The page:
Everybody loves a kangaroo right? Except maybe if you are Australian! Anyway in this post we shall talk both about snakes and mammals, or more specific Python and Kangaroos. I have started on learning a bit of Python and using HackerRank to learn my ways around. I have been solving a few puzzles by now. The ones I have solved so far, are no where near the complexity of Project Euler. Apart from the fact that quite a few of the project euler problems are actually represented at HackerRank, but with more test cases, so you have to write the code a little more generically. But more about that later, because I will likely solve a few of the Project Euler problems in Python while learning it.

Anyway, the first problem I solved, which might be worth spending a minute or two about, is the problem called Kangaroo.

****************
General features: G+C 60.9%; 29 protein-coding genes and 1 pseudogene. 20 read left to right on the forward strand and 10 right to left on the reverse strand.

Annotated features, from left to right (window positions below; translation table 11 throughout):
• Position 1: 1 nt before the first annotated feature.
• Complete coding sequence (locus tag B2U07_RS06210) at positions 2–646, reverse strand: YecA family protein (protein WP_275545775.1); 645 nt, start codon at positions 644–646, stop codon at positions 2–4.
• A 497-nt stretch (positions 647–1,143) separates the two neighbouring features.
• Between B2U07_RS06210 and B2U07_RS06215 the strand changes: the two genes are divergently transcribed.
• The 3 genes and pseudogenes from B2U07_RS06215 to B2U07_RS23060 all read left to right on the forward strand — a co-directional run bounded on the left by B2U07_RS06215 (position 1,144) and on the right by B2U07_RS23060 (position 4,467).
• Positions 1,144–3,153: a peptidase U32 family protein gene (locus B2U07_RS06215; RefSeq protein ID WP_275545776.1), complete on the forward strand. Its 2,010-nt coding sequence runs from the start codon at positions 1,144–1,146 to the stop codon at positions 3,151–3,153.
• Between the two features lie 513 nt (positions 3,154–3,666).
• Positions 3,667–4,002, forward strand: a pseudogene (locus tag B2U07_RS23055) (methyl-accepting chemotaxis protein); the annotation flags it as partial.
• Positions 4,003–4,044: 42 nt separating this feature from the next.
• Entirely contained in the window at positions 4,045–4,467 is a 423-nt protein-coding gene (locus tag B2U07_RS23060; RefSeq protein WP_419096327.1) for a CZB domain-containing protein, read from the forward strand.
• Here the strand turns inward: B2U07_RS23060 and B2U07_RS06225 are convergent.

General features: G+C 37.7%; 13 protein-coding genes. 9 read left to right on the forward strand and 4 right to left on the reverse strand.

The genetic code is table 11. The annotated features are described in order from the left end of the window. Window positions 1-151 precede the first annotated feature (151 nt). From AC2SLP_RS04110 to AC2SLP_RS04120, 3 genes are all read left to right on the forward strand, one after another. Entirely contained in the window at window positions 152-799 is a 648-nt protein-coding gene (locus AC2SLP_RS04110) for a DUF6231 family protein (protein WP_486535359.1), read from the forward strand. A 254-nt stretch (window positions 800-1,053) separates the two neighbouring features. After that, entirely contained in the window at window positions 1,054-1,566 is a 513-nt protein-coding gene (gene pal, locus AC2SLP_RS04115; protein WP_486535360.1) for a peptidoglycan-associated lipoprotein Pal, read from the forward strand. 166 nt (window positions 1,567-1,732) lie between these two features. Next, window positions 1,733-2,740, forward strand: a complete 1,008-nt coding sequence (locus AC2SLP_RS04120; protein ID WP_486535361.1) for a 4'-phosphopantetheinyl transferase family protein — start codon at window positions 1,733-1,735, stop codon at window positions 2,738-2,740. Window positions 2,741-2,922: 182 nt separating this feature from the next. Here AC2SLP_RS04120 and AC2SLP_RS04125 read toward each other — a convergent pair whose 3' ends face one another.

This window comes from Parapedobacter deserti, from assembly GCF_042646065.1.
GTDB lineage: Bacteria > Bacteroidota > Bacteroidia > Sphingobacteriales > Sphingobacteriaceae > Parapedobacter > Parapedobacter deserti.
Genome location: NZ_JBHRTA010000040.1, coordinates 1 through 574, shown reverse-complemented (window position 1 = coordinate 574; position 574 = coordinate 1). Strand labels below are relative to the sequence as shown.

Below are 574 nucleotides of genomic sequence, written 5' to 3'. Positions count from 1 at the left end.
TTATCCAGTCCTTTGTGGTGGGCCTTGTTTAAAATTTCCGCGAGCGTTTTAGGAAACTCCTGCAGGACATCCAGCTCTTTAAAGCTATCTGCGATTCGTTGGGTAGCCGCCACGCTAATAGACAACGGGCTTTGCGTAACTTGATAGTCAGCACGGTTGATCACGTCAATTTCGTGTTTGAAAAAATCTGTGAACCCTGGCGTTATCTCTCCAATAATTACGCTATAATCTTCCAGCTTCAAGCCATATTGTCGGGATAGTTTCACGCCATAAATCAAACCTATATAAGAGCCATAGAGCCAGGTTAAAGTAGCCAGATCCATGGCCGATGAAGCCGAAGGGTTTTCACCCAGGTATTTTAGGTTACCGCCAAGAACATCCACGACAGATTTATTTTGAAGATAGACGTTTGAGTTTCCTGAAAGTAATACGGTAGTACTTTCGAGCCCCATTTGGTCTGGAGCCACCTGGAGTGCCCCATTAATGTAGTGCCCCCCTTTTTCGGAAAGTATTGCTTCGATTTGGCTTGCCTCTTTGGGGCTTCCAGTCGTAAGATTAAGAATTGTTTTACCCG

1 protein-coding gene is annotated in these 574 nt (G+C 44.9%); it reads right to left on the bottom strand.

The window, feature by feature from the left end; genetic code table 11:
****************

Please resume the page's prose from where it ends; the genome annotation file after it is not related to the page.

The short description of the problem is as follows

There are two kangaroos on a number line ready to jump in the positive direction (i.e, toward positive infinity). The first kangaroo starts at location x_{1} and moves at a rate of v_{1} meters per jump. The second kangaroo starts at location x_{2} and moves at a rate of v_{2} meters per jump. Given the starting locations and movement rates for each kangaroo, can you determine if they’ll ever land *at the same location at the same time*?

**Input Format**

A single line of four space-separated integers denoting the respective values of x_{1}, v_{1}, x_{2} and v_{2}

**Note:** The two kangaroos must land at the same location *after making the same number of jumps*.

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